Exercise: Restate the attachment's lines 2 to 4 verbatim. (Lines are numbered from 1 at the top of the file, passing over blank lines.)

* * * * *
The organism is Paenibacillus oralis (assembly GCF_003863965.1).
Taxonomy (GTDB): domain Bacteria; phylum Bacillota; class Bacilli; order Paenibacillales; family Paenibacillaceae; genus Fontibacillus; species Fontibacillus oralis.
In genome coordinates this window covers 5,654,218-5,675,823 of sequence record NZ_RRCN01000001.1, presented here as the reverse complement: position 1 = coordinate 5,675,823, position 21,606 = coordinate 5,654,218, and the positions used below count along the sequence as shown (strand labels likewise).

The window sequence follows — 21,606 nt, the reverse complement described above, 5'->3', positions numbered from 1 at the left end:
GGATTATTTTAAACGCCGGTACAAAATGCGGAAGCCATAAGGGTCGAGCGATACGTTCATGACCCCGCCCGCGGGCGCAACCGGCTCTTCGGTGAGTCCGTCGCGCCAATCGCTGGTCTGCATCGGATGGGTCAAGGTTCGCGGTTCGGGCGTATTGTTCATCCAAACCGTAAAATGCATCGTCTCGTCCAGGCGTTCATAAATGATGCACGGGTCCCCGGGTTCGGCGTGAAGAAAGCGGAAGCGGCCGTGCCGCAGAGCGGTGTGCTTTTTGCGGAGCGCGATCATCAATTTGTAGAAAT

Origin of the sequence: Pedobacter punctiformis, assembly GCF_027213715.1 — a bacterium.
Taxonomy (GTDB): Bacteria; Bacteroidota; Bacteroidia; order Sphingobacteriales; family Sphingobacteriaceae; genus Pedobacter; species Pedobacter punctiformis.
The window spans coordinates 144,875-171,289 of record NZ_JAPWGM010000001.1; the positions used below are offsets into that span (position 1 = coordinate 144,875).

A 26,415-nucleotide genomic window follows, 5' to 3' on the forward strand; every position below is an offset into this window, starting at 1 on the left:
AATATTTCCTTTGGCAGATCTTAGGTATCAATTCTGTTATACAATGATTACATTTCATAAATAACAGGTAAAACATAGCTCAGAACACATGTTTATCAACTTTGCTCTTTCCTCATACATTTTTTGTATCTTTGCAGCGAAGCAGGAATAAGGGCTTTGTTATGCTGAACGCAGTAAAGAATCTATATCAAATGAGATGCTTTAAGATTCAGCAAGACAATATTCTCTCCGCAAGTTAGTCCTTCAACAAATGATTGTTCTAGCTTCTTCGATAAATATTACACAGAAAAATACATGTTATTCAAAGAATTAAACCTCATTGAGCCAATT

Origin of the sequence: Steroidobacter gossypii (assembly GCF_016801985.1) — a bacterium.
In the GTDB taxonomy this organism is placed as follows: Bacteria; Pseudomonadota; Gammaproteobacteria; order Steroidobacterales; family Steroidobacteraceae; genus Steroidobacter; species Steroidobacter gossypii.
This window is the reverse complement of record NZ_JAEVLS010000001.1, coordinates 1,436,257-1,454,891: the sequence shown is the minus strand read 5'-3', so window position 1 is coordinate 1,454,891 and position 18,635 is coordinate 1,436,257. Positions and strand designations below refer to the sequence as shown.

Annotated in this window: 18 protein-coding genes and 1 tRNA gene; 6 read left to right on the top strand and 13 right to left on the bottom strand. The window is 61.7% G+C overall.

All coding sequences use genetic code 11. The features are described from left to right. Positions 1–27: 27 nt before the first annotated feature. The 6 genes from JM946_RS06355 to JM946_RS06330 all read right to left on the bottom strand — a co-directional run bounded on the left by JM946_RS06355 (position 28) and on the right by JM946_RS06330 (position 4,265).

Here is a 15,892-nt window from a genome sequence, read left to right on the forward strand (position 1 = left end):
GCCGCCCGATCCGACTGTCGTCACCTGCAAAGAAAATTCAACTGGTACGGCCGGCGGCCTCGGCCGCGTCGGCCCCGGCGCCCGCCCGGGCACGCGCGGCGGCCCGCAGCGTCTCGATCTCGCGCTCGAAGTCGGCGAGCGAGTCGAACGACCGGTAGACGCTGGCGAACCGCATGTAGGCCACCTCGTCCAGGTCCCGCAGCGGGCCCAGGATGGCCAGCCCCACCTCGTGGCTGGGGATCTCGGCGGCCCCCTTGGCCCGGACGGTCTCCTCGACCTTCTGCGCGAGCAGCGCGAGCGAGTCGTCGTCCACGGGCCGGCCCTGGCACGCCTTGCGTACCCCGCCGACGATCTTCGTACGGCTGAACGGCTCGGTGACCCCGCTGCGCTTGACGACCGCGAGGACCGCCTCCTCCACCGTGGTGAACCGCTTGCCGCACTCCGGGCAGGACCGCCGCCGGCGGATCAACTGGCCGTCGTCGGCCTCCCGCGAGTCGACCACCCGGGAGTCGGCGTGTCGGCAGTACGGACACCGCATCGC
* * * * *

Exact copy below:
Taxonomy (GTDB): domain Bacteria; phylum Bacillota; class Bacilli; order Paenibacillales; family Paenibacillaceae; genus Fontibacillus; species Fontibacillus oralis.
In genome coordinates this window covers 5,654,218-5,675,823 of sequence record NZ_RRCN01000001.1, presented here as the reverse complement: position 1 = coordinate 5,675,823, position 21,606 = coordinate 5,654,218, and the positions used below count along the sequence as shown (strand labels likewise).

The window sequence follows — 21,606 nt, the reverse complement described above, 5'->3', positions numbered from 1 at the left end: